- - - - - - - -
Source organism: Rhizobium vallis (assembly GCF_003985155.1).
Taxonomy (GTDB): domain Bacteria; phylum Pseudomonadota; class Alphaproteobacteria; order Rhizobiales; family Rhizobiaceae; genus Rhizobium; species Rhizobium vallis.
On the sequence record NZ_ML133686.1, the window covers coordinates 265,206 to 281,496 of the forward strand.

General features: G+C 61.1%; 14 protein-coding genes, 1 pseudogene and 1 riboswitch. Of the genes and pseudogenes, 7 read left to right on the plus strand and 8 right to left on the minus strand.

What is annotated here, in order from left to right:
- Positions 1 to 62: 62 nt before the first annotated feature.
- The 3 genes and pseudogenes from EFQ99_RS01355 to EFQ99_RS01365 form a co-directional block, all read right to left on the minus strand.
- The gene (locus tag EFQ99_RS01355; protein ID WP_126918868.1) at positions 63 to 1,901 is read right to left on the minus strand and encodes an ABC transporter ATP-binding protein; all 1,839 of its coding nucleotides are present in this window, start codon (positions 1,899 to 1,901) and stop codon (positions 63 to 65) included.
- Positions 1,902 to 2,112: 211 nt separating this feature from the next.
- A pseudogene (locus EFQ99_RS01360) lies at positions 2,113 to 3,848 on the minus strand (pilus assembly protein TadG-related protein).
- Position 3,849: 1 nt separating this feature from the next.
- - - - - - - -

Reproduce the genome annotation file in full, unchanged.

Source organism: Rhizobium vallis (assembly GCF_003985155.1).
Taxonomy (GTDB): domain Bacteria; phylum Pseudomonadota; class Alphaproteobacteria; order Rhizobiales; family Rhizobiaceae; genus Rhizobium; species Rhizobium vallis.
On the sequence record NZ_ML133686.1, the window covers coordinates 265,206 to 281,496 of the forward strand.

General features: G+C 61.1%; 14 protein-coding genes, 1 pseudogene and 1 riboswitch. Of the genes and pseudogenes, 7 read left to right on the plus strand and 8 right to left on the minus strand.

What is annotated here, in order from left to right:
- Positions 1 to 62: 62 nt before the first annotated feature.
- The 3 genes and pseudogenes from EFQ99_RS01355 to EFQ99_RS01365 form a co-directional block, all read right to left on the minus strand.
- The gene (locus tag EFQ99_RS01355; protein ID WP_126918868.1) at positions 63 to 1,901 is read right to left on the minus strand and encodes an ABC transporter ATP-binding protein; all 1,839 of its coding nucleotides are present in this window, start codon (positions 1,899 to 1,901) and stop codon (positions 63 to 65) included.
- Positions 1,902 to 2,112: 211 nt separating this feature from the next.
- A pseudogene (locus EFQ99_RS01360) lies at positions 2,113 to 3,848 on the minus strand (pilus assembly protein TadG-related protein).
- Position 3,849: 1 nt separating this feature from the next.